Courtesy of John Abbott
Fitted to the bike, tested, removed, powder coated, lubricated, re-fitted, JOB DONE.
The stand works well and I am very pleased with the final result. To lift the rear wheel clear of the ground requires adjustment to the feet and much more effort to engage the stand, the bike is a heavy beast. To lift the rear wheel easier, the distance between the clamp on the cross tube and the pivot point, where the leg section is attached, can be extended. This would move the contact point with the ground rearward (although this may introduce a new set of problems with clearances). The bike is very "rear heavy" which I find a problem even when using the hydraulic jack. I need to use additional support at the rear of the bike to balance it better. I use the stand mainly for varied maintenance, cleaning etc. When I need to do more serious work I use the hydraulic jack to lift the bike up much higher (as I did to remove/re-fit/photograph the stand).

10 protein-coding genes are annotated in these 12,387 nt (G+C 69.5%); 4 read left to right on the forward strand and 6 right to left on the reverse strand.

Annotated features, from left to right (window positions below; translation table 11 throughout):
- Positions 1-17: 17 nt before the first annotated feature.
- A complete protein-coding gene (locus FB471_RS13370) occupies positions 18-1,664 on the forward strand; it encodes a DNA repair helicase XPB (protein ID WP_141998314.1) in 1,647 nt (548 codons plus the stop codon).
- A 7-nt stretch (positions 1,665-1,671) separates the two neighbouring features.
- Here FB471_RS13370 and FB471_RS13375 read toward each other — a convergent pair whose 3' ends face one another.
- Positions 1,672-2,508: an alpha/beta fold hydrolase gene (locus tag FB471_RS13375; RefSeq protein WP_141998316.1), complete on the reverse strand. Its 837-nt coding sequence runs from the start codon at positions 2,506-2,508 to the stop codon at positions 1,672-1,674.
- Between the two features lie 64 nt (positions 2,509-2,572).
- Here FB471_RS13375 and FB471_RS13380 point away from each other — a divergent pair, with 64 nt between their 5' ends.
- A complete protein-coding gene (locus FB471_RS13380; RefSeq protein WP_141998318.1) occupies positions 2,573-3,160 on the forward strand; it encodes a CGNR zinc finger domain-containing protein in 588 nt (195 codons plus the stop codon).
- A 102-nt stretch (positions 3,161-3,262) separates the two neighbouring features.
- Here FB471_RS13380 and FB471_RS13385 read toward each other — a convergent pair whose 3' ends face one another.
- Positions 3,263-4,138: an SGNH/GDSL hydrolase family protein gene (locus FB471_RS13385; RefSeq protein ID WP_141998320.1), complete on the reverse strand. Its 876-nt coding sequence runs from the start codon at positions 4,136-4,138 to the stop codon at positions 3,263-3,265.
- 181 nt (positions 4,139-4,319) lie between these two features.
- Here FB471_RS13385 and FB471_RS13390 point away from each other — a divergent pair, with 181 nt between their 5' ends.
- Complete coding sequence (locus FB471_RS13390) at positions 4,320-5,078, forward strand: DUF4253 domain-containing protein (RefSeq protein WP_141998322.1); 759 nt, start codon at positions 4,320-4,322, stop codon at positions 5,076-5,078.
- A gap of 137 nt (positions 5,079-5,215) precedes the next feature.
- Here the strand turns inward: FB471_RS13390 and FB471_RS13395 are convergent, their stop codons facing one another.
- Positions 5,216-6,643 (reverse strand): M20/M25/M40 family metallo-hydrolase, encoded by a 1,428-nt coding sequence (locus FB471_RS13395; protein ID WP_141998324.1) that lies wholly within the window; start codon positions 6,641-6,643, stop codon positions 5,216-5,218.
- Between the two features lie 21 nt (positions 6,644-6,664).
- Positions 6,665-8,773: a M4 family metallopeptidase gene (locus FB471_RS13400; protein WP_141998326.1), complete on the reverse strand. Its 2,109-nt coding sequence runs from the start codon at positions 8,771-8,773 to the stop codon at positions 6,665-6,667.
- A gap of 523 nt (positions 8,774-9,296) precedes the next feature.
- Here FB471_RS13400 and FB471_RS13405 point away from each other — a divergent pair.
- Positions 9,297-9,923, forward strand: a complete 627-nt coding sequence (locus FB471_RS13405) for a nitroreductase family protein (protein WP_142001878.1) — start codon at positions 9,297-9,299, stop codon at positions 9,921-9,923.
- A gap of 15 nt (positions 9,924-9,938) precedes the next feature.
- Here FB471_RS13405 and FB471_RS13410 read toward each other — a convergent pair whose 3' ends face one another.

This build "evolved" as time passed and some modifications were required along the way. If I were to build another, I would certainly make some changes/improvements, after all, the first is a working prototype. I am sure those of you who decide to build a centre stand for yourselves will see ways of achieving what I have done by alternative methods.
Having taken the photographs and writing this description of the build process, I will add some measurements to help anyone who would like to attempt the build.